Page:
Thus, AD 325 is a date that every Anglican should know. The Council of Nicaea was the Church’s formal debut party thrown for it by the Roman Empire. Constantine convened it, but the bishops assembled solved the theological dilemma with an appeal to the apostles’ teaching, formalizing in a creedal statement the fact that God loves us enough to literally, physically, become one of us. This was not some new faith invented by Constantine, but a verbal clarification of what had been handed on by Irenaeus, affirmed by countless Christians at their baptisms, recorded by Luke the Evangelist, of the astounding, staggering love that the apostles witnessed in the words and works of Christ himself.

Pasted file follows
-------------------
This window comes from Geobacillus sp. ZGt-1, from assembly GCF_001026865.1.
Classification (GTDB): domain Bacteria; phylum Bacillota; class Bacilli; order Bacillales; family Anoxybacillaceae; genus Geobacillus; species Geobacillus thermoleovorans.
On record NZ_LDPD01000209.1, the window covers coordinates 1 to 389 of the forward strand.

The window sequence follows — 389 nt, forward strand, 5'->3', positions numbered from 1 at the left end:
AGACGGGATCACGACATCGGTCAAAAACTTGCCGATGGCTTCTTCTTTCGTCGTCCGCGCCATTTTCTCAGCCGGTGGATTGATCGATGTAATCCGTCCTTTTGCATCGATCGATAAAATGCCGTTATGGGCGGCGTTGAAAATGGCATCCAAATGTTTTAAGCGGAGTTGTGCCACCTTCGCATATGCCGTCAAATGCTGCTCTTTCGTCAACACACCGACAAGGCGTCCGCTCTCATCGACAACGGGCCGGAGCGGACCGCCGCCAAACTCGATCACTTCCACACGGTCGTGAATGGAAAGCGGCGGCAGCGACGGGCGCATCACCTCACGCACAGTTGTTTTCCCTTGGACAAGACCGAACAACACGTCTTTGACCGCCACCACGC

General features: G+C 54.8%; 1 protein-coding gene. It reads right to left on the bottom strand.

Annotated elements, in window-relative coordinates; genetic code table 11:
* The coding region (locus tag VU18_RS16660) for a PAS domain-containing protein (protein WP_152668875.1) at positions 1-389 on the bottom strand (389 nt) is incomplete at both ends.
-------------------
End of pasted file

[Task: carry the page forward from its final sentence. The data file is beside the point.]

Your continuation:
Derek Olsen is in the final stretch of completing a Ph.D. in New Testament (with a healthy side of Homiletics) at Emory University. His reflections on life, liturgical spirituality, and being a Gen-X dad appear at Haligweorc.